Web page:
Can technologies truly serve local, culturally diverse communities despite a history of mis-implementation? Bolivia is one of the most prominent nations in the world today where a citizen from indigenous origins serves as head of State. With the continued reign of Coca plant farmer Evo Morales to another five year term, it would seem that the cause of the indigenous people of Bolivia, 62% of the nation’s total population, would be advanced.
Morales’s government has specifically stressed the role of media and technology in their efforts to support Bolivia’s indigenous peoples. These efforts have been part of the larger goal of constructing a ‘plurinational state’, where cultural diversity in its deepest forms would be respected yet also working to serve the larger nation. Yet there are concerns that may be yet another way of empowering the few at the cost of many others.
Media and technology are implicated within this concern. A nation-wide indigenous television channel may replicate existing systems of inequality, where certain indigenous communities are given greater voice relative to others. Moreover, we know that ‘indigenous’ is hardly a lump sum term and that the realities faced by Amazonian Guarani people may significantly differ relative to the experiences of city-dwelling Aymara people living in the urban sprawl of El Alto or La Paz. Providing people on the margins access to technology may actually reinforce digital divides rather than solve them, given the disadvantageous infrastructure, literacy and social networks that they already have. Perhaps of greatest concern, just days after his re-election Morales in a public address criticized independent media networks within the nation, such as the progressive Radio-Erbol, calling aspects of their critical coverage as threats to the nation.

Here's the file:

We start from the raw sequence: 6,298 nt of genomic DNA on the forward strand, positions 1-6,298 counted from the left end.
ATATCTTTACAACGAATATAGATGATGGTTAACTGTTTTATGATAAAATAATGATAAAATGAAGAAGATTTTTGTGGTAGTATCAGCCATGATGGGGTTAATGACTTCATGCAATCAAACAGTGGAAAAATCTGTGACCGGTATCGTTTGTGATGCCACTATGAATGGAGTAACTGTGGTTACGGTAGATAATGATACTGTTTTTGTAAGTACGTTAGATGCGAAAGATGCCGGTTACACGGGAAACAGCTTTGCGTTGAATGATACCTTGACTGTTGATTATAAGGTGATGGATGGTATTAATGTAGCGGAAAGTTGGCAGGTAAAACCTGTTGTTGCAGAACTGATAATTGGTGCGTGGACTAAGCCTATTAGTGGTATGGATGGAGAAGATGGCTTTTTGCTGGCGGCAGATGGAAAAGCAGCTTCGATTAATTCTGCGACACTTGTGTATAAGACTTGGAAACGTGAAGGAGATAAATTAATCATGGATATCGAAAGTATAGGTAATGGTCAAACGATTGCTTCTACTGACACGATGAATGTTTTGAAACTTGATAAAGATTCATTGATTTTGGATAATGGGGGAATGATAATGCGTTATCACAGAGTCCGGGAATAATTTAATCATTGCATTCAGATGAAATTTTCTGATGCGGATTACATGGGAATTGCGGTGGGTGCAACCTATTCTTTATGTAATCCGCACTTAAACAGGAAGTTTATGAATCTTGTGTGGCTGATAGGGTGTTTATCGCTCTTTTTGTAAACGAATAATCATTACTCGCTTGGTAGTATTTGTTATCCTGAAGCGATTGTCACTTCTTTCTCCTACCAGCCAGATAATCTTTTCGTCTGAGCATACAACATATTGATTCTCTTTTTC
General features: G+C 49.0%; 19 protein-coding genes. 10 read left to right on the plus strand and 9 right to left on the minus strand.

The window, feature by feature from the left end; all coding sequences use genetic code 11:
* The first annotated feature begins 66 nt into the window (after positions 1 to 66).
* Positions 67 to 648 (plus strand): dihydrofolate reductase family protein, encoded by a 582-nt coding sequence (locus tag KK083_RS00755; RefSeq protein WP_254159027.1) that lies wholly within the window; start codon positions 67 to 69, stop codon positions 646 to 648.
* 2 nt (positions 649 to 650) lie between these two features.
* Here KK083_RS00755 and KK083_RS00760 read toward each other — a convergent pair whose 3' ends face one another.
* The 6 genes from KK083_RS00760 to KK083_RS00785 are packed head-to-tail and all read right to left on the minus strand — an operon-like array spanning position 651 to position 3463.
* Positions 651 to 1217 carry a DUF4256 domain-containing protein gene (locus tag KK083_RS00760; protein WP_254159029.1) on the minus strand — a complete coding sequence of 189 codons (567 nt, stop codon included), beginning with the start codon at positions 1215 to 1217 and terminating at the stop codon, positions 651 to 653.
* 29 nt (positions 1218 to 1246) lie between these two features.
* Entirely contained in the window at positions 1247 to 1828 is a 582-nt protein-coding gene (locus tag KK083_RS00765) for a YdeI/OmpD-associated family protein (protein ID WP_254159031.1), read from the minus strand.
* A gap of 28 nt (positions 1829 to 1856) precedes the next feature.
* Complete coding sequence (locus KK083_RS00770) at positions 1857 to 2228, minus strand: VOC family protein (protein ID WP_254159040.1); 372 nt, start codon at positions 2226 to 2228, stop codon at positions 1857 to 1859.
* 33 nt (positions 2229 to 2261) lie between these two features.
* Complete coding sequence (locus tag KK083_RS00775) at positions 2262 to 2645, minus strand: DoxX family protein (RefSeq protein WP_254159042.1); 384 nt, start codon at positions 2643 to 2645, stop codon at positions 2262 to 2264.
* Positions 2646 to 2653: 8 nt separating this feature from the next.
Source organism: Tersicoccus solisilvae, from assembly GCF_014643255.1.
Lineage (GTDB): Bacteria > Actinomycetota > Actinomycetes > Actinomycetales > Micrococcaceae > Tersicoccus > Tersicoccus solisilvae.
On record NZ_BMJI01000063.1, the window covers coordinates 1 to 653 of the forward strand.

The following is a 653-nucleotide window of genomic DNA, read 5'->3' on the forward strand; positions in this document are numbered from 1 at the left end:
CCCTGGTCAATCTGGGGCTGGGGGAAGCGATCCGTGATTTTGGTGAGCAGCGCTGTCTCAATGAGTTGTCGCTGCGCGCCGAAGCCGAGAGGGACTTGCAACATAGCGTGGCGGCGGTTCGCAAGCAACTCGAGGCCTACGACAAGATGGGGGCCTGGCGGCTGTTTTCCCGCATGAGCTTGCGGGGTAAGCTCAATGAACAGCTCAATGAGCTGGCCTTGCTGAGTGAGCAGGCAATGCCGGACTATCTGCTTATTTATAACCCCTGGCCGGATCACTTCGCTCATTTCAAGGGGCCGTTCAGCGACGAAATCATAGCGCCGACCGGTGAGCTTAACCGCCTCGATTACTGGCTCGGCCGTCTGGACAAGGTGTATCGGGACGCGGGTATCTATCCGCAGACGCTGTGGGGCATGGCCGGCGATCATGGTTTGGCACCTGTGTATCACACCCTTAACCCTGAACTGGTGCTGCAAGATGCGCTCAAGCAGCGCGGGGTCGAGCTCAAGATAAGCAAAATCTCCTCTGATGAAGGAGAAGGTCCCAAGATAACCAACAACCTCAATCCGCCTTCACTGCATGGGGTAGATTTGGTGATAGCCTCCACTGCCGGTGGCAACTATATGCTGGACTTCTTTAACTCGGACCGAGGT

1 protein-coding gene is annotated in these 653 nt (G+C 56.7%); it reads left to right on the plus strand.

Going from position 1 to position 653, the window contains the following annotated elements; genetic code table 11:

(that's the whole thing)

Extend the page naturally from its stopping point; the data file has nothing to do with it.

I have begun a project to investigate these ‘double codes’ of media and technology, in other words, the consistencies between the stated objectives of the Morales regime relative to a series of actual projects and practices on the ground across the nation. To study media and technology, one must not look solely at the tool itself but instead the ways in which it is appropriated, and the means by which it shapes and is shaped by the greater economic, cultural and political context.